QuestionCan a bad gas cap cause rough idle and the engine to stall on a 2004 F150 truck?wikiHow Staff EditorStaff AnswerA bad gas cap could potentially cause a rough idle in some vehicles, but it's not very likely. Check to see if your check engine light is on, and if so, use a code scanner to determine if the error code is related to the gas cap. If not, the error code may indicate what's causing your idle issue.Thanks!
QuestionWhen I stopped at a red light, my car completely stalled. The engine, oil and battery lights were lit on the dashboard. I turned the ignition to the off position and restarted my vehicle, and the engine turned on. It happened about 3 times within 20 minutes. What could do this?wikiHow ContributorCommunity AnswerPossibly a clogged fuel filter. Make sure you have a clean carb. Replace the air filter. If that does not correct the problem, you need an engine tune up: spark plugs, distributor cap, and rotor.Thanks!
QuestionCan I use these tips if my car stalls temporarily when hitting the accelerator?wikiHow ContributorCommunity AnswerThat could be a bad fuel pump. Try checking the fuses for the fuel pump to see if any have blown. If not, you need to pressure test it.Thanks!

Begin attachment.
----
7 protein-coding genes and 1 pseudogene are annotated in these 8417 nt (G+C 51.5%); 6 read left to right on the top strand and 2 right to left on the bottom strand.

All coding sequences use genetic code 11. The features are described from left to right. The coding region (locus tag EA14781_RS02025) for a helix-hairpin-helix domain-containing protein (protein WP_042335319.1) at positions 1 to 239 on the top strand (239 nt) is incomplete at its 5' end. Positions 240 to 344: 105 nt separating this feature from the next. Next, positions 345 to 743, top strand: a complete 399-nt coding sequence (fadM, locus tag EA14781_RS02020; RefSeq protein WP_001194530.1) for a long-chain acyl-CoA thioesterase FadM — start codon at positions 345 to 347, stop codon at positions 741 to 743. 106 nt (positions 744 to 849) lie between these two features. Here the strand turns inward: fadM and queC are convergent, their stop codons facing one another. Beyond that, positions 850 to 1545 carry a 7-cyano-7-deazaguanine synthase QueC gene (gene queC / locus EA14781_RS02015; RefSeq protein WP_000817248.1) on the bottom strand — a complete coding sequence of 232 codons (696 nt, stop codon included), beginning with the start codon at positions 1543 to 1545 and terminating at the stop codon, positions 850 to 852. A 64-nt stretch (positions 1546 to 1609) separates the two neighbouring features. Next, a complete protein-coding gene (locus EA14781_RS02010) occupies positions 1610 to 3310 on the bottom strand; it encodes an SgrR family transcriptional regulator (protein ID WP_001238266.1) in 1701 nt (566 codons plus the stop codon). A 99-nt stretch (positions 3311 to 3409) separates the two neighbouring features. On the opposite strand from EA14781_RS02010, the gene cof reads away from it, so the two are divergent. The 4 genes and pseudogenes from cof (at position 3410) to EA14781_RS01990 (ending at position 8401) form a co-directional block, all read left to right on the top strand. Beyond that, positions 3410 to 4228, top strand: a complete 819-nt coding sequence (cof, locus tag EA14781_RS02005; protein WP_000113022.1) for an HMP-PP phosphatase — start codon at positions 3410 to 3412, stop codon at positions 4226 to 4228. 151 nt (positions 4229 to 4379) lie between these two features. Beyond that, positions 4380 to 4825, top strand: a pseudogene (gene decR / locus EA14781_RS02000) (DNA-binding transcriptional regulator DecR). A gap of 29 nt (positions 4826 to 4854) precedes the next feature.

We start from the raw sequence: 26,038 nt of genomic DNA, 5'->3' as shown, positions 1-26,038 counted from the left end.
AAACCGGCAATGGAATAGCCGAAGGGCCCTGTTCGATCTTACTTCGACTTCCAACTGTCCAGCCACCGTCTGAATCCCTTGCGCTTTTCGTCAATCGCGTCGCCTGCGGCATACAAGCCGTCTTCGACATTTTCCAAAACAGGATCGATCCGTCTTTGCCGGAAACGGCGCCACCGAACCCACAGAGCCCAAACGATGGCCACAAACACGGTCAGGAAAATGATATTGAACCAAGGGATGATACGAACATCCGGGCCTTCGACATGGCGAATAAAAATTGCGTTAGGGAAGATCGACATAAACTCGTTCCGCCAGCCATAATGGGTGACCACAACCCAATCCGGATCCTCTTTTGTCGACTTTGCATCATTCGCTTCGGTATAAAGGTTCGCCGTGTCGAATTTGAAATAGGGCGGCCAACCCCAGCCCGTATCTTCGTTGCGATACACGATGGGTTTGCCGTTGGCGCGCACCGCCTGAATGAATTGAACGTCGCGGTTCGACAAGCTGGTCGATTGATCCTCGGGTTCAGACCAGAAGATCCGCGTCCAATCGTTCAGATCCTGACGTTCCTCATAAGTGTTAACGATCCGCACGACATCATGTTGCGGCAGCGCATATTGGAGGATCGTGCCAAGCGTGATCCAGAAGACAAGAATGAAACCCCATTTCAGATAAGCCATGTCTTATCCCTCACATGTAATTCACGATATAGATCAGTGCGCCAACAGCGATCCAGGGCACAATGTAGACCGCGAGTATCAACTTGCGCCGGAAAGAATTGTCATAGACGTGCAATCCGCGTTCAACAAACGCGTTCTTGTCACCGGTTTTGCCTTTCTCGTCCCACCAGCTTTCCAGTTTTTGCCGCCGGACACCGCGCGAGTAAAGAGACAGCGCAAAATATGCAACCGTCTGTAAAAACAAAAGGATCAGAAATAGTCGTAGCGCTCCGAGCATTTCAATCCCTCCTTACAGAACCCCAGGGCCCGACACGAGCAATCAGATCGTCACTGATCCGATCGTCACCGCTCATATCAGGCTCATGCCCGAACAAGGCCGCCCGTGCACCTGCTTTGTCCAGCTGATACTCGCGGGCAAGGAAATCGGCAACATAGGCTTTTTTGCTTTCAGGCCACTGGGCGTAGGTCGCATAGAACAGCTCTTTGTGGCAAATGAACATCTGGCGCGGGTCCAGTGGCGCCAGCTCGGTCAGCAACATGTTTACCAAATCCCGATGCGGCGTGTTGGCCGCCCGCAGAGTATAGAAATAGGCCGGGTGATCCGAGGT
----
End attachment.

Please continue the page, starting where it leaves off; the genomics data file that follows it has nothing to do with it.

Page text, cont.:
If your car is stalling, the problem may be caused by the fuel system. To diagnose the problem, check the fuel filter and replace it if it’s clogged. Next, check for cracks running along the fuel line, and use a fuel pressure gauge to determine whether the fuel pump needs to be replaced. The problem could also be water in the fuel, in which case you’ll probably need to drain the tank completely and replace the gas. If all of these are okay and the car is still stalling, the problem might be due to air or exhaust problems or an electrical issue.
- Do not attempt to repair your vehicle on the side of a busy road.
- Never work beneath a vehicle without using jack stands.
- Be extremely cautious when working with gasoline. Don’t work in enclosed spaces, wear gloves and eye protection, and be sure there are no ignition sources (like open flames) around.
- Disconnect the vehicle’s battery before you attempt any repairs.
Video: (Part 1) How To Fix A Car That Idles Poorly & Stalls - Throttle Body Maintenance